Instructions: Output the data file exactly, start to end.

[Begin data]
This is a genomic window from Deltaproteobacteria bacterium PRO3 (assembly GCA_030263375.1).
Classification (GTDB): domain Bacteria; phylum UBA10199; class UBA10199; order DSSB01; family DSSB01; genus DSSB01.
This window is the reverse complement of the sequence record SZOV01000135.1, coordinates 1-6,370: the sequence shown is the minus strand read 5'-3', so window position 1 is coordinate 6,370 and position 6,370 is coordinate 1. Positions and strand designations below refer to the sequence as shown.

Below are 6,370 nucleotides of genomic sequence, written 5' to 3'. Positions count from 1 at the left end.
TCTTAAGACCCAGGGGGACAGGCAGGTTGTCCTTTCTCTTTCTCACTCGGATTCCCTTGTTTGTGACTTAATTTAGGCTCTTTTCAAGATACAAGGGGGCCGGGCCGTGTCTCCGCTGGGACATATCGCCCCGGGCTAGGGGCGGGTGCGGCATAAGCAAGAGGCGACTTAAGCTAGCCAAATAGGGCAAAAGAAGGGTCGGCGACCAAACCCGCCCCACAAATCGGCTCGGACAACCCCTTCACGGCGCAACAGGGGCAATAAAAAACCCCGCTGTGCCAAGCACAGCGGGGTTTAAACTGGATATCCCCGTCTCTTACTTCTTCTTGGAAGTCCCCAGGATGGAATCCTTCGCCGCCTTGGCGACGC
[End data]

This is a genomic window from Deltaproteobacteria bacterium PRO3 (assembly GCA_030263375.1).
Classification (GTDB): domain Bacteria; phylum UBA10199; class UBA10199; order DSSB01; family DSSB01; genus DSSB01.
This window is the reverse complement of the sequence record SZOV01000135.1, coordinates 1-6,370: the sequence shown is the minus strand read 5'-3', so window position 1 is coordinate 6,370 and position 6,370 is coordinate 1. Positions and strand designations below refer to the sequence as shown.

Below are 6,370 nucleotides of genomic sequence, written 5' to 3'. Positions count from 1 at the left end.
TCTTAAGACCCAGGGGGACAGGCAGGTTGTCCTTTCTCTTTCTCACTCGGATTCCCTTGTTTGTGACTTAATTTAGGCTCTTTTCAAGATACAAGGGGGCCGGGCCGTGTCTCCGCTGGGACATATCGCCCCGGGCTAGGGGCGGGTGCGGCATAAGCAAGAGGCGACTTAAGCTAGCCAAATAGGGCAAAAGAAGGGTCGGCGACCAAACCCGCCCCACAAATCGGCTCGGACAACCCCTTCACGGCGCAACAGGGGCAATAAAAAACCCCGCTGTGCCAAGCACAGCGGGGTTTAAACTGGATATCCCCGTCTCTTACTTCTTCTTGGAAGTCCCCAGGATGGAATCCTTCGCCGCCTTGGCGACGC